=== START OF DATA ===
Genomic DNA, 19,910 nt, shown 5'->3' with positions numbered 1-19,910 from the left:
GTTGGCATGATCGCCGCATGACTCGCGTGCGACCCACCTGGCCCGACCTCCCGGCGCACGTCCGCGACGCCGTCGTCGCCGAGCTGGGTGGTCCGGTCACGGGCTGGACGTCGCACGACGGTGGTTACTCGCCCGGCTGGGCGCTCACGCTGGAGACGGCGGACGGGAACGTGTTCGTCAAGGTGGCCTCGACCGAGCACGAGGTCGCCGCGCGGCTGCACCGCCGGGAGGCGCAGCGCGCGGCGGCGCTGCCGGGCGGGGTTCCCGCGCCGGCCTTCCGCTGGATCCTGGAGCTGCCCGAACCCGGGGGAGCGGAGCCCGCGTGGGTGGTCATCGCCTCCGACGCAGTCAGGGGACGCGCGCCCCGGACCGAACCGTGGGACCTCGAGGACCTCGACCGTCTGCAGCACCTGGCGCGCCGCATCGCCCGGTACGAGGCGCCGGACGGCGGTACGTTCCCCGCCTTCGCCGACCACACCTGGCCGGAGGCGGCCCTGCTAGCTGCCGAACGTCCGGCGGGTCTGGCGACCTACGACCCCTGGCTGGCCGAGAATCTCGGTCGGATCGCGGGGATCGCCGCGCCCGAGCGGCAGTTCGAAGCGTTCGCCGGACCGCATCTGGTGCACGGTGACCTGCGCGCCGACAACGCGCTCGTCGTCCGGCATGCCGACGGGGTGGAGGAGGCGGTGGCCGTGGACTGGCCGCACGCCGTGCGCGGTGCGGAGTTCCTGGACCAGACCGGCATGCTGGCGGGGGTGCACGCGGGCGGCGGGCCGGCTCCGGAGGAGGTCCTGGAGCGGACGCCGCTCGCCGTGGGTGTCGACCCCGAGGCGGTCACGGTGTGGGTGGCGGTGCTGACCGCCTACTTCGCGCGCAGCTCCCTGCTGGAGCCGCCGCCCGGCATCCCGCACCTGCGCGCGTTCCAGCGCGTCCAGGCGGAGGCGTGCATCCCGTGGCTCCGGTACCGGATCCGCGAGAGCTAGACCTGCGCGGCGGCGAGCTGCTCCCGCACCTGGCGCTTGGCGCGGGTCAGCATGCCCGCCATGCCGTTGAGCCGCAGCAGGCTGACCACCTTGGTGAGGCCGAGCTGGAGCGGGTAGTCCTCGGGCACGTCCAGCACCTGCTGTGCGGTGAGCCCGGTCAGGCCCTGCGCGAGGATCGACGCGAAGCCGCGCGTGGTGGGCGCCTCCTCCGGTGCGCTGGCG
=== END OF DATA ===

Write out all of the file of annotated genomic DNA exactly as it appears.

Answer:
Genomic DNA, 19,910 nt, shown 5'->3' with positions numbered 1-19,910 from the left:
GTTGGCATGATCGCCGCATGACTCGCGTGCGACCCACCTGGCCCGACCTCCCGGCGCACGTCCGCGACGCCGTCGTCGCCGAGCTGGGTGGTCCGGTCACGGGCTGGACGTCGCACGACGGTGGTTACTCGCCCGGCTGGGCGCTCACGCTGGAGACGGCGGACGGGAACGTGTTCGTCAAGGTGGCCTCGACCGAGCACGAGGTCGCCGCGCGGCTGCACCGCCGGGAGGCGCAGCGCGCGGCGGCGCTGCCGGGCGGGGTTCCCGCGCCGGCCTTCCGCTGGATCCTGGAGCTGCCCGAACCCGGGGGAGCGGAGCCCGCGTGGGTGGTCATCGCCTCCGACGCAGTCAGGGGACGCGCGCCCCGGACCGAACCGTGGGACCTCGAGGACCTCGACCGTCTGCAGCACCTGGCGCGCCGCATCGCCCGGTACGAGGCGCCGGACGGCGGTACGTTCCCCGCCTTCGCCGACCACACCTGGCCGGAGGCGGCCCTGCTAGCTGCCGAACGTCCGGCGGGTCTGGCGACCTACGACCCCTGGCTGGCCGAGAATCTCGGTCGGATCGCGGGGATCGCCGCGCCCGAGCGGCAGTTCGAAGCGTTCGCCGGACCGCATCTGGTGCACGGTGACCTGCGCGCCGACAACGCGCTCGTCGTCCGGCATGCCGACGGGGTGGAGGAGGCGGTGGCCGTGGACTGGCCGCACGCCGTGCGCGGTGCGGAGTTCCTGGACCAGACCGGCATGCTGGCGGGGGTGCACGCGGGCGGCGGGCCGGCTCCGGAGGAGGTCCTGGAGCGGACGCCGCTCGCCGTGGGTGTCGACCCCGAGGCGGTCACGGTGTGGGTGGCGGTGCTGACCGCCTACTTCGCGCGCAGCTCCCTGCTGGAGCCGCCGCCCGGCATCCCGCACCTGCGCGCGTTCCAGCGCGTCCAGGCGGAGGCGTGCATCCCGTGGCTCCGGTACCGGATCCGCGAGAGCTAGACCTGCGCGGCGGCGAGCTGCTCCCGCACCTGGCGCTTGGCGCGGGTCAGCATGCCCGCCATGCCGTTGAGCCGCAGCAGGCTGACCACCTTGGTGAGGCCGAGCTGGAGCGGGTAGTCCTCGGGCACGTCCAGCACCTGCTGTGCGGTGAGCCCGGTCAGGCCCTGCGCGAGGATCGACGCGAAGCCGCGCGTGGTGGGCGCCTCCTCCGGTGCGCTGGCG